Author Russell S. Bonds grew up in Marietta, just a few blocks from the spot where Andrews and his men stole the "General" and three boxcars. He is an attorney with Coca-Cola, but he writes as a historian, with one eye toward factual detail--sometimes bordering on the tedious--and the other toward writing a suspenseful work of fiction, though his tale is a true one. Although his story is well known, Bonds contends that many Civil War historians gloss over or even omit the raid from publications, perhaps due to its ultimate failure. _Stealing the General_ is his attempt to provide an accurate account of the incident as well as its ultimate legacy, the awarding of the first Congressional Medal of Honor.

Rather than seize the train in Atlanta, Andrews's plan called for his men, traveling in small groups dressed as civilians, disguising their Northern accents and trying to seem uneducated to avoid suspicion, to meet in Marietta, twenty miles to the north. When the "General" made a breakfast stop at Big Shanty (Kennesaw) on April 12, Andrews and his raiders quietly took possession of the empty train and steamed off, despite the presence of Confederate soldiers and civilians nearby. Train conductor William Fuller gave chase on foot and handcar until he reached another train, the "Yonah," whereupon he chased Andrews another thirty miles to Kingston. In Kingston, Fuller boarded a second train, the "William R. Smith," to continue the chase until broken tracks forced him to once again travel by foot until he found the "Texas."

But the "Texas" was headed south rather than north. Undeterred, Fuller gave chase in reverse. When Andrews realized that Fuller was continuing his pursuit, despite the numerous obstacles his Union soldiers placed in the way, Andrews decided not to stop along the Western & Atlantic line to destroy tracks and telegraph lines, or take on wood and water, which led to the "General" running out of steam north of Ringgold, GA, just a few miles south of Chattanooga. The raiders then scattered into the woods, but eventually all were captured, including two who overslept that morning in Marietta and missed all of the excitement.

Andrews was quickly tried as a Union spy in Chattanooga, found guilty, and executed on June 7, 1862 in Atlanta (the threat of Union troops moving toward Chattanooga forced his removal southward). Less than two weeks later, seven other raiders were hanged as spies. Several of the raiders made a remarkable jail escape into Union lines and the remainder were exchanged as prisoners of war in March 1863.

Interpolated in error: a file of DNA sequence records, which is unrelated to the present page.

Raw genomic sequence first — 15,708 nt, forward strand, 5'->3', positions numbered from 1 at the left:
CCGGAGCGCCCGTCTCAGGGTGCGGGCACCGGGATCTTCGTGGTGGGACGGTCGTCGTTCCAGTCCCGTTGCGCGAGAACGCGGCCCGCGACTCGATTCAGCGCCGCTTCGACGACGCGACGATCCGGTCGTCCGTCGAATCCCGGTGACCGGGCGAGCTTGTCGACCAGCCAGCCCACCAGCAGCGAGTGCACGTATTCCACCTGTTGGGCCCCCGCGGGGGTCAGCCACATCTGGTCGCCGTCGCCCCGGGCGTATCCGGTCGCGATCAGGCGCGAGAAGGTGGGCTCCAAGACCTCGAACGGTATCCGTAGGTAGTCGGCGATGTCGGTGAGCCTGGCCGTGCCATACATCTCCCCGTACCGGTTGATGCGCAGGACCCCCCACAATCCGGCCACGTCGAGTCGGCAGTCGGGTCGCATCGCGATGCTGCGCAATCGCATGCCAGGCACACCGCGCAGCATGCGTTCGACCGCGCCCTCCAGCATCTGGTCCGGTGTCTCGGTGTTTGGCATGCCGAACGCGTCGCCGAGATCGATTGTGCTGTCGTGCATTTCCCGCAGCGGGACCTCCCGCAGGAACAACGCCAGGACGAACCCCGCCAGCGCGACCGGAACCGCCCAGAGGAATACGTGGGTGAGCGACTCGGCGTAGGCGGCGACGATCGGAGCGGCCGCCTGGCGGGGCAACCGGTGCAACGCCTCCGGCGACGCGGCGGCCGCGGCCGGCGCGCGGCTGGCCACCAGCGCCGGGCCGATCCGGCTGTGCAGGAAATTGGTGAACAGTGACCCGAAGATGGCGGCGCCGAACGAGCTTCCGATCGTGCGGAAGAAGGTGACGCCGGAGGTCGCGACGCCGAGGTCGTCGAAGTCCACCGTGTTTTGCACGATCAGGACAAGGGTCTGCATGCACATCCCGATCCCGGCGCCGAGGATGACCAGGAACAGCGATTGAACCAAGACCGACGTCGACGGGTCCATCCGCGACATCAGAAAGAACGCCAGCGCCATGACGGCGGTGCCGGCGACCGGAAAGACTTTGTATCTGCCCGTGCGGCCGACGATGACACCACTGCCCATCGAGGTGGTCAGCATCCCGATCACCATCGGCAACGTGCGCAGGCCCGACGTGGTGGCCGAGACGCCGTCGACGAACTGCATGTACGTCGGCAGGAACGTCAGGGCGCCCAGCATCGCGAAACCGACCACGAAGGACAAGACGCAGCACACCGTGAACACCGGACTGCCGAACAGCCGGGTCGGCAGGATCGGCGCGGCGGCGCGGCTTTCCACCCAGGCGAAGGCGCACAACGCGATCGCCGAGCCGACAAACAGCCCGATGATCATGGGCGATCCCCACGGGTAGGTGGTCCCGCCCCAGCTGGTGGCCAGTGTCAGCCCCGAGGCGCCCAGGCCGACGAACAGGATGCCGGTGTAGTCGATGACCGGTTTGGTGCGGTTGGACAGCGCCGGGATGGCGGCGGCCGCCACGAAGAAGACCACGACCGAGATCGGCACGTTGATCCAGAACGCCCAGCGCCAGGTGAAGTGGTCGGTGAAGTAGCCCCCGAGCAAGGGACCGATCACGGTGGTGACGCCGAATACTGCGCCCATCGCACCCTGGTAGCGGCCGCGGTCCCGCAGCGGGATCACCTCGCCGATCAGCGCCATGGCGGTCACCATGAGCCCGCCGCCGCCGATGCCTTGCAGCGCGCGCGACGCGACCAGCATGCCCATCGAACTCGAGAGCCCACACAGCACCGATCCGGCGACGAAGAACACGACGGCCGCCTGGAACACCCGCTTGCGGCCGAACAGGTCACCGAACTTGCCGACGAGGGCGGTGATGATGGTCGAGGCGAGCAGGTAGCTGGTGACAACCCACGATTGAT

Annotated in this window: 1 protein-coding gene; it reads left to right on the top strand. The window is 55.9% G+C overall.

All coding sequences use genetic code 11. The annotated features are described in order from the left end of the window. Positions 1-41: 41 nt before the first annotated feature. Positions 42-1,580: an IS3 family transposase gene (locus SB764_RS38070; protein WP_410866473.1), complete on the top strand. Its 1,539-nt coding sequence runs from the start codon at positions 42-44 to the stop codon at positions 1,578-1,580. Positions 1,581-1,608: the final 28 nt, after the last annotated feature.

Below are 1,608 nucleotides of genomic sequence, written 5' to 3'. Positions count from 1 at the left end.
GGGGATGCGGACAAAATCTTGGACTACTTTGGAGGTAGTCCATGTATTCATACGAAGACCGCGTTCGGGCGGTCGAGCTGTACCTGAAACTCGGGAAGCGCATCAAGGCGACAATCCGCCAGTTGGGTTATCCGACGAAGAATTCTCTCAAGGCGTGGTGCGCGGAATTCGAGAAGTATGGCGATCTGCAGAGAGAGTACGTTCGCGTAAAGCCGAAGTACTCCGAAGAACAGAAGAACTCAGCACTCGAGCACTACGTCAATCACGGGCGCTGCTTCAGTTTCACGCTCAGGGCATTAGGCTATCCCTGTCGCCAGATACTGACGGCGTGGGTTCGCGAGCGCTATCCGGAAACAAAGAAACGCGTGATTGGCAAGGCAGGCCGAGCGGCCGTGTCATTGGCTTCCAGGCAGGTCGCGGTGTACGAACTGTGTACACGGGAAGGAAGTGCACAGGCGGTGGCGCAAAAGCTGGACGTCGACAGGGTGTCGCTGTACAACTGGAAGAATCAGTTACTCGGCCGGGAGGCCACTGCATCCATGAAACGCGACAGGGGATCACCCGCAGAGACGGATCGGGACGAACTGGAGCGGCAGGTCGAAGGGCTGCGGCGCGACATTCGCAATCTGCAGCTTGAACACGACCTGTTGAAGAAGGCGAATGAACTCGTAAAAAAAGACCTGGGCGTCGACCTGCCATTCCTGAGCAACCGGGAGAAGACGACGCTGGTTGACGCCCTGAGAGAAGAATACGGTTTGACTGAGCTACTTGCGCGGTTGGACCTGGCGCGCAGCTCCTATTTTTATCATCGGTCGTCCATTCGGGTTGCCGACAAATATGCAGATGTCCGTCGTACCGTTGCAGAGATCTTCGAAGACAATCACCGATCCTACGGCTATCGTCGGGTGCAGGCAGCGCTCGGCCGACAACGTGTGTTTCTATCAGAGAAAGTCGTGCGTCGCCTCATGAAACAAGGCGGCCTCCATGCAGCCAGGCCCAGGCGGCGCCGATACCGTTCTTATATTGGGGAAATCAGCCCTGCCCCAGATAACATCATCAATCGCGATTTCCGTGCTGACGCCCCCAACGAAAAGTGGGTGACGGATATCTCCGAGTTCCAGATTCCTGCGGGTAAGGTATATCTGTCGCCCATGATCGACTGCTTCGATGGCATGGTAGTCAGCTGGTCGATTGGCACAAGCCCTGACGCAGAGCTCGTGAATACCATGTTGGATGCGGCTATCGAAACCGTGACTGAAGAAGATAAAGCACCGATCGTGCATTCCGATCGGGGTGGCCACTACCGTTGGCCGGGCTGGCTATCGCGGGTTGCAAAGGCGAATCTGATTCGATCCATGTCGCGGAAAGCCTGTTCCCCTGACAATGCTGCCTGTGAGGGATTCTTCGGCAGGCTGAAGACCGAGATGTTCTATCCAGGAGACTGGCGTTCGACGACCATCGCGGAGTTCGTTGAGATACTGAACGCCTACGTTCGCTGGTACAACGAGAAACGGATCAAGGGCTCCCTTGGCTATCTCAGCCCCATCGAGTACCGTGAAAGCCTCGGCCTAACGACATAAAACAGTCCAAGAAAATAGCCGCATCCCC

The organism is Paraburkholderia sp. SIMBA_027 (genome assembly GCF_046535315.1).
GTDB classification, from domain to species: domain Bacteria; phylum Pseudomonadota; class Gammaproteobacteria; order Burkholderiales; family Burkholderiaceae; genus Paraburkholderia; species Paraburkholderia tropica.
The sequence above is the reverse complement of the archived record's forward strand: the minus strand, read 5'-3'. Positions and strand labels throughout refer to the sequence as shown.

The daring plan, its implementation, and the subsequent chase and capture of the raiders comprise only half of the book. The remainder is devoted to the various trials, executions, escapes, and exchange of the raiders. Arguably, the most important aspect of _Stealing the General_ is the story surrounding the awarding of the Medal of Honor. On July 12, 1862, President Abraham Lincoln signed into law a bill recognizing noncommissioned officers and privates who distinguished themselves in action. Secretary of War Edwin Stanton awarded the first Medals of Honor to six of raiders in March of 1863.  In all, nineteen of the raiders were eventual recipients, but Andrews and William Campbell were ineligible since they were civilians. Two of the raiders, Perry Shadrach and George Wilson, both of whom were hanged in June 1862, never received the honor, though efforts are underway currently to secure a posthumous award for each man.

Bonds sets the stage for the raid with a good summary of the military situation in the western theater of the Civil War from the fall of 1861 through the following spring. He also provides excellent capsule biographies of the raiders, complete with photographs of each, as well as a detailed map of the chase. He correctly cites the tremendous disadvantage of the Confederacy in terms of railroads, making it all the more important that it maintain control of its lines and trains. Andrews is portrayed as a quiet but effective leader who actually possessed no military training; he was best known as a smuggler of quinine prior to his raid.

This fascinating story is not new, however. In fact, many Americans were first introduced to Andrews's raiders in the 1927 silent movie classic "The General," starring Buster Keaton.  The story was remade by Walt Disney in 1956 as a film entitled "The Great Locomotive Chase," featuring Fess Parker. Both depictions were filled with errors, in part due to "dramatic license" as well as exaggerations and faulty memories on the part of the surviving participants. Russell Bonds has ensured that such mistakes will never again be repeated and the story of one of the most daring, if unsuccessful, raids of the Civil War will no longer be overlooked.



The Camp Curtin Historical Society will hold its annual Civil War Days in Lemoyne on Saturday and Sunday, June 21and 22, to commemorate the 145th anniversary of the Gettysburg Campaign.  The event is part of the Pennsylvania Civil War Trails Program, created to bring local history to life. 
Cooper's Pennsylvania Artillery Battery will camp at Lemoyne's Negley Park and conduct cannon firing demonstrations at 1:00PM and 3:00PM on Saturday and 1:30PM on Sunday.  One of the highlights of the weekend will be the spectacular evening cannon firing at 8:30PM on Saturday.  For visitors who have never seen the full fury of Civil War artillery, this is a rare opportunity to see the flame as well as hearing the roar and smelling the gun smoke.